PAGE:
Cary's New Celestial Globe, on which are carefully laid down the whole of the Stars and Nebulae contained in the Catalogues of Wollaston, Herschel, Bode, Piazzi, Zach and c. calculated to the year 1820.
40 x 15 in (101.6 x 38.1 cm)
A fine 15-inch example of Cary's New Celestial Globe. The stars and constellations depicted are derived from the astronomical catalogues of Wollaston, Herschel, Bode, Piazzi, Zach and others, calculated to the Year 1820. This globe was made and sold by J. and W. Cary 181 Strand, London 1818. The sphere is made up of twelve hand-colored engraved gores laid to the ecliptic poles laid on a wood and plaster sphere, with the axis through the celestial poles, table giving the stars to eight orders of magnitude, with nebulæ, and a note below the cartouche explains the labelling with numbers, Greek characters, underlining and initials. The constellations are depicted by mythical beasts and figures and scientific instruments.
This is a 15-inch celestial floor globe, the sphere with 12 gores printed with constellation figures, set within a wooden horizon ring with a printed calendar and zodiac scales pasted down, raised on a wooden three-legged stand marked NEWTON LONDON.
BThe hand-colored engraved paper horizon shows degrees of amplitude and azimuth, compass directions, days of the month and of the houses of the Zodiac, supported on four quadrant supports to a central turned column with three inswept legs.
John Cary (1754 - 1835) was a London based cartographer active in the early part of the 19th century. Ronald Vere Tooley, the prominent English map historian, writes of Cary, "As an engraver he was elegant and exact with fine clear lettering and great delicacy of touch." Cary began his work as an engraver, cartographer, and globe maker in 1776 with his New and Correct English Atlas. This important atlas represented a new phase in cartography where accuracy and detail rose in prominence over the decorative embellishments of the 18th century. This change was indicative of the times when travel and commerce were expanding globally as never before. Cary's mastery of both engraving and cartography resulted in a series of seminal works that redefined mapmaking in the early 19th century. His stupendous Cary's New Universal Atlas, published in 1808, set the standard for all cartographers who followed. Cary reissued this seminal atlas in 1811, 1819, 1824, 1828, 1833, 1836 and 1844. Cary also did considerable work on the English Ordinance Survey prior to 1805. His cartographic work particularly inspired the Edinburgh school of cartography as represented by John Pinkerton and John Thomson. In America, Cary's work was used as the basis for Tanner's important New American Atlas. Cary's last published atlas appeared posthumously in 1844, however, by 1850 Cary's work was being carried on by his sons and other well-known cartographers including James Wyld, John Tallis & Company, and Crutchley. Learn More...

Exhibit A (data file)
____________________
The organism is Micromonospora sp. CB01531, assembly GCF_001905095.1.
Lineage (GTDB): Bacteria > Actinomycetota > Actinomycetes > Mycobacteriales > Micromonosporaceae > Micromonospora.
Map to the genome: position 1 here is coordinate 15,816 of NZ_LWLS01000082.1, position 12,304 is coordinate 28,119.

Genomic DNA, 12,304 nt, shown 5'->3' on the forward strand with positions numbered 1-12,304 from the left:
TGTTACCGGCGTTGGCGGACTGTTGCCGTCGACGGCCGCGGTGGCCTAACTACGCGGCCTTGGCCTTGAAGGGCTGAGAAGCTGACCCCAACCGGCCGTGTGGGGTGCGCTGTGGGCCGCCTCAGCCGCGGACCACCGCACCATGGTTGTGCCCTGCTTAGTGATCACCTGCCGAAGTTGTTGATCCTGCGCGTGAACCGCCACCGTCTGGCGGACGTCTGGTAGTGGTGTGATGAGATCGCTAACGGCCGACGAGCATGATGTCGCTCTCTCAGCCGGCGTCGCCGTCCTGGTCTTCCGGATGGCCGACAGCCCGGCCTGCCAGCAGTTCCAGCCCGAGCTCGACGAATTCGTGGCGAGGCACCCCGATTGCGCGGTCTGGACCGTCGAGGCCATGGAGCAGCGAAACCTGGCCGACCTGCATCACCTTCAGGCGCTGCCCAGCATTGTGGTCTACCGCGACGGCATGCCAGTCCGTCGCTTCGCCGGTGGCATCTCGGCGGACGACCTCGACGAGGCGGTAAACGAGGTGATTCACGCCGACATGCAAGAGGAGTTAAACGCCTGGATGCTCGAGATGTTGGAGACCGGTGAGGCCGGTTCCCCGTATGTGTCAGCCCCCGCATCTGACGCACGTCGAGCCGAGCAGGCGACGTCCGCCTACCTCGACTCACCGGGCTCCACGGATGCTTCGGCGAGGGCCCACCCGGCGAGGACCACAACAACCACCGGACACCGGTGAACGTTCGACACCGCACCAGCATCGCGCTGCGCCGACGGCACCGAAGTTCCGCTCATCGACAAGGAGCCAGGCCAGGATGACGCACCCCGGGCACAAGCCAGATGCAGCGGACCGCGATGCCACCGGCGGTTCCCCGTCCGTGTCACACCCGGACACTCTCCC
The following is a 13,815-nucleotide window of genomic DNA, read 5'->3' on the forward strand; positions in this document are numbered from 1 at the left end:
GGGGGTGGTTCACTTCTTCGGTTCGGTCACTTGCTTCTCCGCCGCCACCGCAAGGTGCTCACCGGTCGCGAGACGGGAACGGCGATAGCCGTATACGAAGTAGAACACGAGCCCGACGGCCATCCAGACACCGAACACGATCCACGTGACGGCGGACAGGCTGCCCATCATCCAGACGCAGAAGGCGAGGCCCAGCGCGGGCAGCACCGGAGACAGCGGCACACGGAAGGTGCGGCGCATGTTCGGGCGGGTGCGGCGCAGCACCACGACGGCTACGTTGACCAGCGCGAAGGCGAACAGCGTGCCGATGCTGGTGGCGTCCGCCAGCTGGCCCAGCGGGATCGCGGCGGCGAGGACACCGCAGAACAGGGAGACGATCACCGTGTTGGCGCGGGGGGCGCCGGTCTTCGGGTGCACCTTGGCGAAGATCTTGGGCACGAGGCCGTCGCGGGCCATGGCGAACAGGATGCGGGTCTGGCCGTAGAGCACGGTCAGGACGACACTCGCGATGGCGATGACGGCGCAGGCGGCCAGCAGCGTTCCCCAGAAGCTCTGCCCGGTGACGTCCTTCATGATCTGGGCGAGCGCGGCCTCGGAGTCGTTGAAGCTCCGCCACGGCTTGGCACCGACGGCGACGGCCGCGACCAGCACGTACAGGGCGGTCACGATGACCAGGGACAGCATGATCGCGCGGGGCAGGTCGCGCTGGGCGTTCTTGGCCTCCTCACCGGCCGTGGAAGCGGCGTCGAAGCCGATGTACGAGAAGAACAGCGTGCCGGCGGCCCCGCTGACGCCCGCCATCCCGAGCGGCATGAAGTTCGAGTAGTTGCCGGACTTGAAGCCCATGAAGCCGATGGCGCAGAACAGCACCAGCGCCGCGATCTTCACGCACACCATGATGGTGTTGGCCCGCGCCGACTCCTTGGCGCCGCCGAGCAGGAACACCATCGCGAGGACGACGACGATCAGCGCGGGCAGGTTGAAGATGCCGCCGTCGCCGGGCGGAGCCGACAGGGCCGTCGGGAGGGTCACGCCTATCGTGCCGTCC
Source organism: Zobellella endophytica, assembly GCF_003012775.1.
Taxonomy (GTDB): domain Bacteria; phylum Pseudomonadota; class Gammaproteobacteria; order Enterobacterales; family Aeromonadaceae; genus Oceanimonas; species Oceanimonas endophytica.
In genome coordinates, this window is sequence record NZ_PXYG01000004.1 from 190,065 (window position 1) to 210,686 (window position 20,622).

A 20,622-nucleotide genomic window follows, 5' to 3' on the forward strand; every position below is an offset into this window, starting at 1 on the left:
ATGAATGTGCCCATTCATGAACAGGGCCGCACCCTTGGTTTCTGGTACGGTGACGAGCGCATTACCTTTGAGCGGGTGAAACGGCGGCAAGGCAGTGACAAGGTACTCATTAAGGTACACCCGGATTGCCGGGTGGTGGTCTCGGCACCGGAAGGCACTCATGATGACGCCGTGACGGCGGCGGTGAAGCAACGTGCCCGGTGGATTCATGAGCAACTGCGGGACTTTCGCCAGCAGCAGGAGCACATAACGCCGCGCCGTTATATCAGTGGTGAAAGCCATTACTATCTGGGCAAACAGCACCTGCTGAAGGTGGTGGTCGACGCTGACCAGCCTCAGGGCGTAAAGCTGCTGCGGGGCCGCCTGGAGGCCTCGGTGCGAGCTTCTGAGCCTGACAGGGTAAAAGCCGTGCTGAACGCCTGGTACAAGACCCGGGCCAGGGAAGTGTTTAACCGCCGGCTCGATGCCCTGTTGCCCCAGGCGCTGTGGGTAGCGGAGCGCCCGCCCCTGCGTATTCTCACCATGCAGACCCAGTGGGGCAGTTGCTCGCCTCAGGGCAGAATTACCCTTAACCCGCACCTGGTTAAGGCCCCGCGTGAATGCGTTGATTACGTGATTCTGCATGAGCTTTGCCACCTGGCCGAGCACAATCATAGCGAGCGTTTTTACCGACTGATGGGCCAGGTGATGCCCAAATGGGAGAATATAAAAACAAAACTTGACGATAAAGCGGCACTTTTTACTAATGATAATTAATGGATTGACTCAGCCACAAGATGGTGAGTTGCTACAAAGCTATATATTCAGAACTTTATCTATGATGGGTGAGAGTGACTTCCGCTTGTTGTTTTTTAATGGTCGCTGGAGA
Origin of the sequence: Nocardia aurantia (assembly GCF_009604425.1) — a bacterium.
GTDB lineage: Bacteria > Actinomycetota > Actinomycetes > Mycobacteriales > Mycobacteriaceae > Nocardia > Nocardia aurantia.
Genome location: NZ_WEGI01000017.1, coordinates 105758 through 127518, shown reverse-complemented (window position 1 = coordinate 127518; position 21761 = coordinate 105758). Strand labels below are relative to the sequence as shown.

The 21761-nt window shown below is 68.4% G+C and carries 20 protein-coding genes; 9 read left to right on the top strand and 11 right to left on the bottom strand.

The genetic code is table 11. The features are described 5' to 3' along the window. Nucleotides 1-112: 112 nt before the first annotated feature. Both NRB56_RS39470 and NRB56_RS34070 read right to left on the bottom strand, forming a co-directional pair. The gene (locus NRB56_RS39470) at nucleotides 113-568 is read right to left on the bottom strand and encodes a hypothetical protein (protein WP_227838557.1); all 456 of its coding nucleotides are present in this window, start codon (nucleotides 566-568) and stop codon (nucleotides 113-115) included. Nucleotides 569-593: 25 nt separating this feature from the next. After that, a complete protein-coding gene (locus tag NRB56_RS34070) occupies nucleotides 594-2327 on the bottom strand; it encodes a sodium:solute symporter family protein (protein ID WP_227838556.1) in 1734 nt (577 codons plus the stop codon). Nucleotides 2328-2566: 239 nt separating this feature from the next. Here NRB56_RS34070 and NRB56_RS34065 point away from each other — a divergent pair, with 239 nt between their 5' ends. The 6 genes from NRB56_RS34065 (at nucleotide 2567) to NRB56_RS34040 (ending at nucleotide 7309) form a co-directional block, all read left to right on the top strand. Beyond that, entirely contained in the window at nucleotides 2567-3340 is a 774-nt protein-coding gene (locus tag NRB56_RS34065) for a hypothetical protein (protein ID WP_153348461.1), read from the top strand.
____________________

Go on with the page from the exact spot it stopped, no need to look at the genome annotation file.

Very good. Some paper corrosion on the horizon and minimal on the globe. Minimal old restoration on the globe; some repainting to horizon ring with some losses. See images. Additional photography availale upon request.